As Canadians and the world grapple with the news of a plane crash that claimed so many lives, some are also beginning to worry about flying.
On Wednesday, a Boeing 737-800 from Tehran to Kyiv caught fire and crashed six minutes after taking off. All 176 passengers and crew on board were killed and 138 of these passengers were heading to Canada.
“We have intelligence from multiple sources, including our allies and our own intelligence, that indicates the plane was shot down by an Iranian surface-to-air missile,” he said. “This may well have been unintentional.”
Ryerson University tourism expert Frederic Dimanche tells Global News he’s not surprised countries are putting up travel advisories after this tragic crash, and says tourists and visitors will be avoiding the region for a while.
Global Affairs Canada urged Canadians to avoid any non-essential travel to Iran in a statement on Wednesday.
But flying in general for some can be nerve-wracking, especially after a crash like this one.
Fears of planes crashing
Christine Korol, previously told Global News there are two things that scare people about flying: those who worry about having a panic attack and being trapped; and those who worry the plane is going to go down.
Korol, a psychologist at the Vancouver Anxiety Centre, says educating yourself about what turbulence is and how planes work can help, but it’s not the solution for everyone.
“You can understand something intellectually but still be afraid of it,” Korol said.
She says the first step is visualizing yourself coping with the anxiety. “I typically have them write down the narrative they’re afraid of, and I look for the ‘hot spots’ in their writing,” she said.
“Hot spots” are the more catastrophic outcomes, including plane crashes.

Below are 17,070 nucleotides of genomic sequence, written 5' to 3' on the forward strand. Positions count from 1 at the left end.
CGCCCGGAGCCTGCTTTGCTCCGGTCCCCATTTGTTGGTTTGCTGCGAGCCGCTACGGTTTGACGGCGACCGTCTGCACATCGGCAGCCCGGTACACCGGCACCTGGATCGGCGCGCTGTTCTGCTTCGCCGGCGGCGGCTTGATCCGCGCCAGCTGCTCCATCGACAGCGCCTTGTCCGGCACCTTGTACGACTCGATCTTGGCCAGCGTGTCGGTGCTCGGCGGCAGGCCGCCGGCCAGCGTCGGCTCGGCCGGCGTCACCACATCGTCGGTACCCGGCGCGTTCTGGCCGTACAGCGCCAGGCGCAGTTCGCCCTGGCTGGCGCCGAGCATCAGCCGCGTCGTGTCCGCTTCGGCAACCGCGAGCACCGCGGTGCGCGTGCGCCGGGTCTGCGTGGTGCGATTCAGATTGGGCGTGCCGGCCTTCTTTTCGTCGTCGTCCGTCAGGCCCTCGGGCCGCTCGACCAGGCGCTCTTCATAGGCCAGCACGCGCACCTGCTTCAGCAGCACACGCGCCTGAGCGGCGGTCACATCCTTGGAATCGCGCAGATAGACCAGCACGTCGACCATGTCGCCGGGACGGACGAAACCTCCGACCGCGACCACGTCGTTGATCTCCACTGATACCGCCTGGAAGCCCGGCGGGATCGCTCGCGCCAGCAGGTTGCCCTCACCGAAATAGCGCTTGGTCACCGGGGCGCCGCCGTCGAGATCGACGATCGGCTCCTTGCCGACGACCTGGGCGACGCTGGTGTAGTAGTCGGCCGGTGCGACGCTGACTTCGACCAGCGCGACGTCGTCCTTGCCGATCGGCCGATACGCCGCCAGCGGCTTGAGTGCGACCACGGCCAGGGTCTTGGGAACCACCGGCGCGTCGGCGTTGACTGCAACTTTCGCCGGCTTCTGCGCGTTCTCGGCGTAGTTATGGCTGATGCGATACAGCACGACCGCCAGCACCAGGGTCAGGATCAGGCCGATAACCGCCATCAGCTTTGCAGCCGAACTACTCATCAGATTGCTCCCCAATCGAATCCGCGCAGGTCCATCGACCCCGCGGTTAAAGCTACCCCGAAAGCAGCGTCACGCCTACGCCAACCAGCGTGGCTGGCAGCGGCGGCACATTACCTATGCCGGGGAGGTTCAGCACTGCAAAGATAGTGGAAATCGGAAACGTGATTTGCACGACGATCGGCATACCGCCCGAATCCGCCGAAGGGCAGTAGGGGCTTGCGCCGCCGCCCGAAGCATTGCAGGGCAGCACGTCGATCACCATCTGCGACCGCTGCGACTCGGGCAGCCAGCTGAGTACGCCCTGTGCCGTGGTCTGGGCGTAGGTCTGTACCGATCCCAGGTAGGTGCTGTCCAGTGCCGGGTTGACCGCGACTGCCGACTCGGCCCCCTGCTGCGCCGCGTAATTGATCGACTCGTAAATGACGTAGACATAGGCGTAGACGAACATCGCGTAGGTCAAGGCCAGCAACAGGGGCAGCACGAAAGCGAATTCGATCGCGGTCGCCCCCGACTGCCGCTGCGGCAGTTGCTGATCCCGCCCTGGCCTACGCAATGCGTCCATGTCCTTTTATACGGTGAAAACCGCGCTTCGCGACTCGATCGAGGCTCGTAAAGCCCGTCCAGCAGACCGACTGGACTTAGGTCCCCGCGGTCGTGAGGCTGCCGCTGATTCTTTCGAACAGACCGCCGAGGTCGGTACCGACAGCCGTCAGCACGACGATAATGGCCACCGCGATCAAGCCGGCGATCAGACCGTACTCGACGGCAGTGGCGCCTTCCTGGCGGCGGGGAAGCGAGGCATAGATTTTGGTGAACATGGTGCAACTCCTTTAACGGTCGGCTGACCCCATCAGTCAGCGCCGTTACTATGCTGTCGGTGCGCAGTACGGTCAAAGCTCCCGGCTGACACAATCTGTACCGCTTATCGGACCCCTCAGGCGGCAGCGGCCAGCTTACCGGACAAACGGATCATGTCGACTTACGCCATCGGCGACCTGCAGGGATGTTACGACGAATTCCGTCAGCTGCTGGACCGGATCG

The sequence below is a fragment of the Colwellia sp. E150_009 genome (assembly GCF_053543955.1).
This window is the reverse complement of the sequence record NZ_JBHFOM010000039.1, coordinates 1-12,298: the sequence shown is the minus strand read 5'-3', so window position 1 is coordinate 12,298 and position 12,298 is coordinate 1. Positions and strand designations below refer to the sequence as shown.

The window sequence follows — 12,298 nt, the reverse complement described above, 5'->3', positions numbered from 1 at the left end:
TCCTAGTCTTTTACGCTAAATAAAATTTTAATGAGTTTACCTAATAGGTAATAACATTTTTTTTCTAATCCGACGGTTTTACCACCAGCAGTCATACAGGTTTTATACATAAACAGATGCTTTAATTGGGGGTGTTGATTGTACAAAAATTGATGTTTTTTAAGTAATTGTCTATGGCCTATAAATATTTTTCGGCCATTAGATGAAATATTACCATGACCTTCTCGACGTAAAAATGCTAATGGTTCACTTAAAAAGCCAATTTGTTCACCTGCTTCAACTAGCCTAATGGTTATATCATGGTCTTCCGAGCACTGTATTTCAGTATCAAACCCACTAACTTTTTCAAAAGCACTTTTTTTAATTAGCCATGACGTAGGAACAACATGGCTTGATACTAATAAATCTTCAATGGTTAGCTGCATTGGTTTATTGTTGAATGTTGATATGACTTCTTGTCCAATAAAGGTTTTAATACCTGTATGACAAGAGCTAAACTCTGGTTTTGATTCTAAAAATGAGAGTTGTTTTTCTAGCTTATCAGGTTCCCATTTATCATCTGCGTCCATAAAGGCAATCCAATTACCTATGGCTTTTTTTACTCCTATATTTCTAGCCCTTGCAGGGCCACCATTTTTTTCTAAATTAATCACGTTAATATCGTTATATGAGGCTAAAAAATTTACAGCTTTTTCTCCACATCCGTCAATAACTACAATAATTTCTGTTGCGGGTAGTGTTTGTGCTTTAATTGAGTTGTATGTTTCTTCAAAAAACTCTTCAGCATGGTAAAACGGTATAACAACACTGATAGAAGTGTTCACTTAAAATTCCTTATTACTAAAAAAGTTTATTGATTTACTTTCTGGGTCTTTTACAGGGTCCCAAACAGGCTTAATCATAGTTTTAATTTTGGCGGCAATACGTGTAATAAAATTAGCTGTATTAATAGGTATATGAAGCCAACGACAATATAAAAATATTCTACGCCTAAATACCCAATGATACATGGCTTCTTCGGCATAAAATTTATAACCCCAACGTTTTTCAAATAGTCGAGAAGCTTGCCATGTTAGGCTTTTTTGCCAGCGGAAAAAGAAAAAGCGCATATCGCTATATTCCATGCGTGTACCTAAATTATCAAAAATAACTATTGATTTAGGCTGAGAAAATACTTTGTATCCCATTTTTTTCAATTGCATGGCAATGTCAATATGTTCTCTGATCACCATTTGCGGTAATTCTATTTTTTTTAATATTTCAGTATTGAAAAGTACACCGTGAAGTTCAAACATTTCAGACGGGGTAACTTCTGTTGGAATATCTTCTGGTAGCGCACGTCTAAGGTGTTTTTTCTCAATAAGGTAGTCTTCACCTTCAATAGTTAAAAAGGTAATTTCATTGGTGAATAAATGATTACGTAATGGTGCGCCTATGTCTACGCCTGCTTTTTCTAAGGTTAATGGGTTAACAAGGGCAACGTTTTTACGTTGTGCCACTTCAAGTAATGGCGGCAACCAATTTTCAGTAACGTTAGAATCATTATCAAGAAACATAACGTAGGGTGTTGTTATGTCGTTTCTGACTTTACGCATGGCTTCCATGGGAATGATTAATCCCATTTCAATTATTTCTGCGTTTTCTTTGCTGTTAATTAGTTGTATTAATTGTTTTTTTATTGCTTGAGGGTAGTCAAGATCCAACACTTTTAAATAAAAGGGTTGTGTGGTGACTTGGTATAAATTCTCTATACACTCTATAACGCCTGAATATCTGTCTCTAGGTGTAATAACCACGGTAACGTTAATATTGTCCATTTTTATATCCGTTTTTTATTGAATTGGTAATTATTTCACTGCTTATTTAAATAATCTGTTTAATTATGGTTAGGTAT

She also suggests writing yourself notes of comfort.
Trip coming up soon? Here are some expert tips
Renee Raymond, a registered psychotherapist based in Toronto, says there are several things Canadians can do to cope with fears of flying, especially if they have an upcoming trip.
Be mindful of your over-exposure to information.
“Balancing being informed about flight disasters and over-exposure is important,” she said.
“Knowing key details can be helpful to understand a tragedy, but it’s also important to limit repeated exposure to media coverage and graphic scenes.”
Anxiety and fear also live in the body.
“As much as we can have distressing thoughts about flying, our bodies often react to the stress as well,” she said.
“See if you can identify where you feel distress in your body, create some tension, and gently release it. Taking slow, even breaths as you do this can help your body to relax when you’re holding onto tension.”
And like any stressful situations, it is important to ground yourself.
“Grounding techniques, such as trying to notice five things you can see and five things you can feel, can help you to bring your mind back into the present,” she said.
“If you notice that unhelpful thoughts about flying repeatedly come to mind, acknowledge rather than fight them, and then try to bring your mind back into the present.”
And lastly, be kind to yourself.
“It’s more than understandable that after a tragedy that we become more fearful of particular activities and places,” she said.
“Try to engage in activities which are energy-building and enjoyable to give yourself a break. It may be a good time to speak to a confidante about how you’re feeling, or a mental health care professional, if your symptoms continue to persist.”
— with files from Meghan Collie